“Gabriel’s belief in painting was exacting, idiosyncratic, uncompromising, ferocious.”

Jed Perl, in The New Republic

“Now that figuration has reentered the mainstream of contemporary art, Gabriel Laderman is being celebrated as one of the most challenging and outstanding painters of the last half century. Laderman is a key figure in the development of post-abstract figuration, or new realism, as it was called, during the 1960s and 70s. He became an early and important model as an artist, critic, and theorist for peers and younger painters, here and abroad. Laderman was one of the first painters to reject the conventions of abstract expressionism and collage. In its place, he brought the structural and metaphoric thinking of abstraction to perceptual representation. Standing apart from academic formulas, and from any obvious modernistic strategy, he completely rethought figuration. Laderman was able to draw on and reformulate metaphoric structures from multiple cultural sources – modernism and the early Renaissance, seventeenth-century realism and East Asian art, fusing them into new and contemporary works by experimenting with these ideas as he painted directly from nature.”

David Carbone, in Gabriel Laderman: An Unconventional Realist

“Laderman is an experimenter and innovator exploring new paths. He is attempting to offer an alternative response to that of Cezanne, that painters can become free to choose contemporary alternatives to the problem of representation[…] His work forms an important guide for young painters as the founder of a new tradition.”

Arts Magazine, May 1967


gabriel 60s


Gabriel Laderman, born in Brooklyn on December 26, 1929, cared deeply about art, picture-making and being part of a long artistic tradition. He also believed that art was essential for a good society and that aesthetics were a matter of morality, not merely taste. Through his creativity, imagination and a forceful advocacy of his ideas about art, he has captivated many viewers and influenced several generations of artists.

Gabriel started out as an Abstract Expressionist under the direct influence of Hans Hoffmann at Provincetown; Alfred Russell, Ad Reinhardt, Mark Rothko, Burgoyne Diller, Jimmy Ernst, Stanley William Hayter and Robert J. Wolff at Brooklyn College; and Willem de Kooning, whom he saw privately for crits of new work every week. He was also influenced by Paul Klee, through his Pedagogical Sketchbook, whose exercises Gabriel worked through.


"Landscape near Mt. Citheron"
“Landscape near Mt. Citheron”


He produced quite a significant body of abstract flat art from the late 40s through the mid to late 50s and some medium-sized to fairly large abstract still lifes and landscape paintings from 1954-1957 for shows at the Munson-Williams-Proctor Institute in Utica, New York and the Tanager Gallery in New York City.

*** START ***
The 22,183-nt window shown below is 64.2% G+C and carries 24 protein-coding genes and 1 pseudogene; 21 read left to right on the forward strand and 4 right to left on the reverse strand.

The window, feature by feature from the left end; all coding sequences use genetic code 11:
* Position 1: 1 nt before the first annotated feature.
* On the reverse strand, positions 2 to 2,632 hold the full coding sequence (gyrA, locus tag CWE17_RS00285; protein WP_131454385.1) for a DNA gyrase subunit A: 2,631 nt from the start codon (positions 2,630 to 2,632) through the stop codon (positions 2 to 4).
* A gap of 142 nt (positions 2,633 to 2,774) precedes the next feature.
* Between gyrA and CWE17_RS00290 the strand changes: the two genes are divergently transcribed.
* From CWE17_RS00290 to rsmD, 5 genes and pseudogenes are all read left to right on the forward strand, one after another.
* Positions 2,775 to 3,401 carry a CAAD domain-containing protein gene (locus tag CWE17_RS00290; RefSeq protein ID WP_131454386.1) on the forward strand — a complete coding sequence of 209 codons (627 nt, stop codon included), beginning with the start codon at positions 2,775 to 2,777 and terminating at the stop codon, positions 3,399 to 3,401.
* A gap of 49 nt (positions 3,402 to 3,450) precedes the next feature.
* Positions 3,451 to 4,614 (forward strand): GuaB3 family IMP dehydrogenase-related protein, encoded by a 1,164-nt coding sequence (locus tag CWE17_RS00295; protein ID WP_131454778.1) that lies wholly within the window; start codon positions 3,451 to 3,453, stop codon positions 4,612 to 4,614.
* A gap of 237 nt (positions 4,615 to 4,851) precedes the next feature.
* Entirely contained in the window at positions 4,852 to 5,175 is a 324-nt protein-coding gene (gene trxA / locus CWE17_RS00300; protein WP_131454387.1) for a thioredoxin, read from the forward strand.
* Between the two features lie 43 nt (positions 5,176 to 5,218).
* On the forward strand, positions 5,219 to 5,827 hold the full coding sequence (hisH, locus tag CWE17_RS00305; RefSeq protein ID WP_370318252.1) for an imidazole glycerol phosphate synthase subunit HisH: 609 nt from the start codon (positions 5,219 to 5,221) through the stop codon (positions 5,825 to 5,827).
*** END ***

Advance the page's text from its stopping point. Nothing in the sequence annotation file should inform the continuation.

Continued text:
"Still-Life With Drapery #1"
“Still-Life With Drapery #1”


A turning point in his career was when he was given leave after completing Basic Training in 1953 and went to Philadelphia. He later recounted in a lecture he gave at the New York Studio School that he was captivated by Indian sculptures the Philadelphia Museum of Art had on display, including many then on loan from the Ashmolean Museum. While continuing to produce a lot of abstract art, he gradually returned to figuration in the 1950s because he believed himself to be part of a tradition going all the way back to the prehistoric cave painters that included the ancient Indian sculptors and especially a series of European painters beginning with Cimabue and Giotto, and he wanted to embrace all of the art that spoke to him and not restrict his expression to Abstract Expressionism.


“Still Life II”, aka “Interior I”


After his stint in the army, Gabriel got his MFA at Cornell and was subsequently hired as a Professor of Art at SUNY-New Paltz, but left in 1959 to move back to Brooklyn and teach at Pratt Institute. During the early 60s, he painted many cityscapes as well as still lifes and some figure compositions. The big early turning point in his career as a figurative artist was his 1962 Fulbright grant, which enabled him to spend a year in Florence. The capstrone of that award year was his much-reproduced “View of Florence”, to this day one of his most famous paintings.

Laderman’s large painting of Florence, a marvelously worked out painting with care and passion extending to every visible inch, was the outstanding work.

Review of the 1964 Nine Realists show at the Schoelkopf Gallery, Art News, Vol. 62, No. 10, Feb. 1964


"View of Florence"
“View of Florence”


Through the second half of the 60s and the 70s, he produced numerous landscapes. In this 1973 view, “Berkshire Valley” or “Hawks over Mount Greylock”, Gabriel – a great lover and collector of classic Japanese paintings and prints – paid homage to the Japanese painter Yosa Buson.